The Law On Involuntary Manslaughter Needs Reform — страница 2

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fault for failure to give clear safety instructions to its employees. Thus in cases where there is clear evidence of corporate failure, and a ?disease of sloppiness?[9] infecting the entire work force, the doctrine of identification prevents any prosecution from taking place in criminal law, as a single individual (or individuals) will still need to be shown as having the necessary acts and knowledge that can be attributed to the company. It is important to note however that despite the failure of the P&O case, as expalined above, that Turner J did rule that the indictment for manslaughter could stand and that future cases should be decided on a case by case basis.[10] Furthermore Bingham LJ did rule that he saw, ?no reason in principle why such a charge (corporate

manslaughter) should not be established?[11].More recently following the Southall Rail Crash (September 1997) in which seven people died, the Court of Appeal held that the traditional view regarding the use of the principal of identification remains the means of bringing about prosecutions for corporate manslaughter[12]. During the trial of Great Western Trains the trail judge Scott Baker J held that:?? It is a condition precedent to a conviction for manslaughter by gross negligence for a guilty mind to be proved; and where a non-human defendant is prosecuted, it may only be convicted via the guilt of a human being with whom it may be identified.?[13]As a result, even though a ?serious fault of senior management? had been identified, it was not possible for the prosecution to

prove their case, as no single person could be found of sufficient seniority (within the identity doctrine) who was responsible for the ordering of trains to run where safety was lacking. The Attorney-General sought therefore to have the current position clarified with two questions being referred to the Court of Appeal, based upon the trial judges ruling:i. Can a defendant be properly convicted of manslaughter by gross negligence in the absence of evidence as to that defendant?s state of mind? and; ii. Can a non-human defendant be convicted of the crime of manslaughter by gross negligence in the absence of evidence establishing the guilt of an identified human individual for the same?The Appeal Court agreed with the first question, which meant that the second answer had to be a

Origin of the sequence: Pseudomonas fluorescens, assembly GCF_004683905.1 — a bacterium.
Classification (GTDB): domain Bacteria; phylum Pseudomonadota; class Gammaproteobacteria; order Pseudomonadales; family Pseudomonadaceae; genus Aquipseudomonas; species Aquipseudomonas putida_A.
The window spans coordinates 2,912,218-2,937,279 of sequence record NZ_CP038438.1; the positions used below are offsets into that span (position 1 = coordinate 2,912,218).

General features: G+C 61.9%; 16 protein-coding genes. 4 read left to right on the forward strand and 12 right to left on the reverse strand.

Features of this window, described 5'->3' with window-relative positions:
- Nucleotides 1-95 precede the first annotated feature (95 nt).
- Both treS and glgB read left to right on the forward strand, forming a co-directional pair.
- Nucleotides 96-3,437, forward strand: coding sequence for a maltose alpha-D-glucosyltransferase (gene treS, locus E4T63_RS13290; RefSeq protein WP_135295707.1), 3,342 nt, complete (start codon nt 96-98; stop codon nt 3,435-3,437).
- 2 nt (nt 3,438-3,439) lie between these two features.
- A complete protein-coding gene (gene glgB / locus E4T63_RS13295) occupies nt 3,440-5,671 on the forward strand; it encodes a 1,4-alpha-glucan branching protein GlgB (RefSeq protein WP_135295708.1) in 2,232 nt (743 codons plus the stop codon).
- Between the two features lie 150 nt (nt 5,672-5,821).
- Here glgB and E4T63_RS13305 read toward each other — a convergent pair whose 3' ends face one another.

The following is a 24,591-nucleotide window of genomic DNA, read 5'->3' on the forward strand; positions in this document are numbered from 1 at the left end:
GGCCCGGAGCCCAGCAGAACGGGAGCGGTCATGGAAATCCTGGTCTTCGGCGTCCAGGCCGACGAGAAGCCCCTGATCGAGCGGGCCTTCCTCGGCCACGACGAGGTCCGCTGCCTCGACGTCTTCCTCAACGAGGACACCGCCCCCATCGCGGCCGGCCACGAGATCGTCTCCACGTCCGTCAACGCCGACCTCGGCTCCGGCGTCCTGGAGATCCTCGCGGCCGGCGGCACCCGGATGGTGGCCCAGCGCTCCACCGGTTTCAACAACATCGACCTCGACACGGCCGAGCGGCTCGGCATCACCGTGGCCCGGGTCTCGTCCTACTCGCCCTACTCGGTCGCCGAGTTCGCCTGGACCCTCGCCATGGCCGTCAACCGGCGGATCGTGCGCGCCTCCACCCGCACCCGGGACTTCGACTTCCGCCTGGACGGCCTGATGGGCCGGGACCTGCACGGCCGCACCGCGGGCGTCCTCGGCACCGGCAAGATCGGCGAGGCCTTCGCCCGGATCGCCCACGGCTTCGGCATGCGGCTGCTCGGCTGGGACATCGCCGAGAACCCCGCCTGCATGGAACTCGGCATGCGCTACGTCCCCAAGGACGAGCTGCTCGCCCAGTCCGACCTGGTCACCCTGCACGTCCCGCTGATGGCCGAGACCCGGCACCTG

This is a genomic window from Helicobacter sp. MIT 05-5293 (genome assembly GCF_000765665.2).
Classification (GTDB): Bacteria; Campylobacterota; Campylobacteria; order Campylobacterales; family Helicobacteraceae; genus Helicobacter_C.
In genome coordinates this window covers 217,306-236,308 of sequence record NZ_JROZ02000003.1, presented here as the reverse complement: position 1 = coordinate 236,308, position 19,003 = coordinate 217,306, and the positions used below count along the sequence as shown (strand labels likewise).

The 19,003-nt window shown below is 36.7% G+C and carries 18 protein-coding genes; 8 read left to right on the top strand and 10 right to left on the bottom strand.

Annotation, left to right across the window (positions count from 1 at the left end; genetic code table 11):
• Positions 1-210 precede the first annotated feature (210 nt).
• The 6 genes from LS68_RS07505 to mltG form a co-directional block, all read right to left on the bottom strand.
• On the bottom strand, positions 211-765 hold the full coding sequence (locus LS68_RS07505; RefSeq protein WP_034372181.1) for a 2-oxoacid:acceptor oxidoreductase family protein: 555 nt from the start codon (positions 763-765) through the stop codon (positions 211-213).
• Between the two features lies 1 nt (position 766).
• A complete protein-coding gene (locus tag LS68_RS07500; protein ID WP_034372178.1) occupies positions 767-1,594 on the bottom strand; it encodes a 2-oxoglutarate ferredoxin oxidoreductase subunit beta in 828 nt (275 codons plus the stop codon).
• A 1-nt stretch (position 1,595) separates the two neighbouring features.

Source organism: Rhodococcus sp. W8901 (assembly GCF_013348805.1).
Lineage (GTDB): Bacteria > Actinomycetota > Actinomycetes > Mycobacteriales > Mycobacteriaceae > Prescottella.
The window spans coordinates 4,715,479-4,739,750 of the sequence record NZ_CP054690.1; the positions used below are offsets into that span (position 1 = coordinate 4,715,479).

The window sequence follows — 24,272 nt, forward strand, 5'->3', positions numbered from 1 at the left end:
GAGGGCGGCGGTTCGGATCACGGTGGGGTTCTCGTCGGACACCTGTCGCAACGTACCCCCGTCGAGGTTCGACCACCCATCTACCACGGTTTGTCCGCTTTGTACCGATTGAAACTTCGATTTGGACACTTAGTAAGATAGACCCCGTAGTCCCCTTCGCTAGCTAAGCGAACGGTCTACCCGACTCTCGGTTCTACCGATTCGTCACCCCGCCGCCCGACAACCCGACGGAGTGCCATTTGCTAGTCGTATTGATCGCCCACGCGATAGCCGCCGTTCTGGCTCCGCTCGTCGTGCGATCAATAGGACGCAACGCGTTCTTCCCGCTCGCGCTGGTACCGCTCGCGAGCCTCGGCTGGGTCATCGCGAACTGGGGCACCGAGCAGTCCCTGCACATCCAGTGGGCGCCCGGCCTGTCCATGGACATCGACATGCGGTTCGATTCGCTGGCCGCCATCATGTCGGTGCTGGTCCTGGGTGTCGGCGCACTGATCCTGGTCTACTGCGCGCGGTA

negative in that the prerequisite guilt of state of mind had to be established, with it then only becoming attributed to the company. The Court held that there had to be an ?identifiable individuals conduct, characterisable as gross criminal negligence? which then could be attributed to the company. It is however confusing since the Court also followed Adomako [14]with the ?objective? gross negligence test, (with no subjective guilt of mind needing to be proved on behalf of the defendant) mentioned in the obiter. It would seem that in order for a persons conduct to be seen as being gross criminal negligence, one needs to look at the facts that the individual knew or perhaps was not aware of. If this is the case then one is looking at the state of mind of the particular individual

and to what degree their own knowledge (or lack of) was of any importance. It would seem that as far as corporate manslaughter is concerned the crime is not one of strict liability, as there has to be a ?directing mind? with the necessary mens rea, dependant on individual culpability.It is an area in which there is some confusion, with the trial judge and the Court of Appeal coming to different conclusions on what the necessary conditions would be to establish individual culpability. What seems to be at issue is the use of the terms describing the state of mind and mens rea of the defendant. The Court of Appeal therefore has confirmed the doctrine of identification and restated the traditional view that:?For a company to be criminally liable for manslaughter it is required that

the mens rea and the actus reus of manslaughter should be established? against those who were to be identified as the embodiment of the company itself.?[15]Following on the Meridian decision it seemed that for time prerequisite of a ?directing mind? may have begun too shift significantly, however this would now not seem to be the case. It seems that Meridian has been distinguished from other cases in so far that it related to the interpretation of a statutory provision, yet the Court has rejected that it indicated any move away from the traditional position. In fact the Court argued that the decision relied on the identification principle and that while the person identified as the ?directing mind? was not as senior as expected, he was nevertheless at management level[16]. From